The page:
HomeHomeArticle Archives

Water Use Down in Pasadena

The results are in: Pasadena residents, business and institutions used significantly less water over the summer than in prior years, a strong indication that calls for conservation in the face of drought and state and regional water issues are being heeded.

According to Pasadena Water and Power General Manager Phyllis E. Currie, large and small water users in this community are changing their everyday habits and procedures, with excellent results.

"I want to thank the vast majority of Pasadenans who are following the city's water shortage procedures and those who have taken so many extra conservation measures," Currie said. "From the Rose Bowl Stadium, Huntington Hospital, Parsons, Caltech, PCC and the city's Public Works Department, all of which have made extraordinary investments in water efficiency and waste reduction, to residents who have cut back on lawn-watering days and planted water-wise gardens, Pasadenans are doing the right thing and we are seeing the results."

Net water usage in Pasadena from July 1 to Sept. 30 was 12 percent less than the same period last year, 19 percent less than in 2007, and less than any other year since 1994. Weather was about average this past summer, so much of the reduced water usage can be attributed to conservation.

If the trend continues throughout the year, PWP expects that the city will be able to meet the conservation target set by the Metropolitan Water District of Southern California, which requires Pasadena to cut back usage by 10 percent over the course of fiscal year 2010 (July 1, 2009, to June 30, 2010).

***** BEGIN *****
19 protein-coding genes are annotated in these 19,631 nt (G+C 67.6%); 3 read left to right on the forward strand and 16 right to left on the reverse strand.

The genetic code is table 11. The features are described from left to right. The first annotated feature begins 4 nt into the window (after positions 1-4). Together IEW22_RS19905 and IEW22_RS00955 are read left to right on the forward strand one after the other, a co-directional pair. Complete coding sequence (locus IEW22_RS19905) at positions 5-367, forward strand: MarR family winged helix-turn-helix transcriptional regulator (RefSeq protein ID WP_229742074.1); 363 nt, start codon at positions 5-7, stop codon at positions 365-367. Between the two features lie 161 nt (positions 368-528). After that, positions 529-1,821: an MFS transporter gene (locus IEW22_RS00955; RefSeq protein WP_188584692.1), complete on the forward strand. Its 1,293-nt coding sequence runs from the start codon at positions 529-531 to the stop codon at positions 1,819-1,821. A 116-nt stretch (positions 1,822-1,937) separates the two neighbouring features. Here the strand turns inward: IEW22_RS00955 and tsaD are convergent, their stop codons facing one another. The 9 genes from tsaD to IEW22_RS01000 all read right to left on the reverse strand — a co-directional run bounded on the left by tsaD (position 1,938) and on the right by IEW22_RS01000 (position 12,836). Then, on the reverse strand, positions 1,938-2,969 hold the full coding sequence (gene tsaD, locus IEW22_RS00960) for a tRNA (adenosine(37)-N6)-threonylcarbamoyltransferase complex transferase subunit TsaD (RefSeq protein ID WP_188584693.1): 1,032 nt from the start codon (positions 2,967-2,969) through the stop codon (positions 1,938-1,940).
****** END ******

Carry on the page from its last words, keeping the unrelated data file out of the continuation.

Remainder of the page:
The summer numbers are encouraging, but we cannot lose momentum," Currie added. "We are still in a water shortage, and Pasadena must prove itself with a full year-long conservation track record to avoid MWD penalties."

Like many other cities in Southern California, Pasadena began projecting a water shortage two years ago when court-ordered restrictions on MWD imports to Southern California, along with regional drought conditions, threatened the city's water supply. While the Pasadena City Council worked with staff to strengthen municipal code in order to prohibit water waste, the community was educated about the issue through a constant stream of strategic customer outreach.

On July 13 the council declared an official Level 1 water shortage - the least severe of four levels - that triggered mandatory restrictions on the number of outdoor watering days allowed per week and requires sprinkler and plumbing leaks to be fixed within 72 hours. In early August a new conservation-based water rate structure took effect, aligned with the rising costs of the decreasing supply.

"In addition to the short-term goal of conserving 10 percent in the next year, our aim is strongly focused on long-term sustainability and lifelong habits that respect the persistent challenges of living in a semi-arid region," Currie said.

For more information visit www.cityofpasadena.net/savewater or call (626) 744-6970.


Get our news by email!

Please be sure to add pasadenajournal.com to your approved senders list before subscribing! Learn More
Unsubscribe any time

Search the Journal


Some sections of our site are for registered and/or paid subscribers only. Please login or create an account.

Missing Something?

Did you know you can get the Pasadena Journal weekly print publication for more news and information?


Related Items

Calendar of Events

<<  April 2014  >>
 Su  Mo  Tu  We  Th  Fr  Sa 
    1  2  3  4  5
  6  7  8  9101112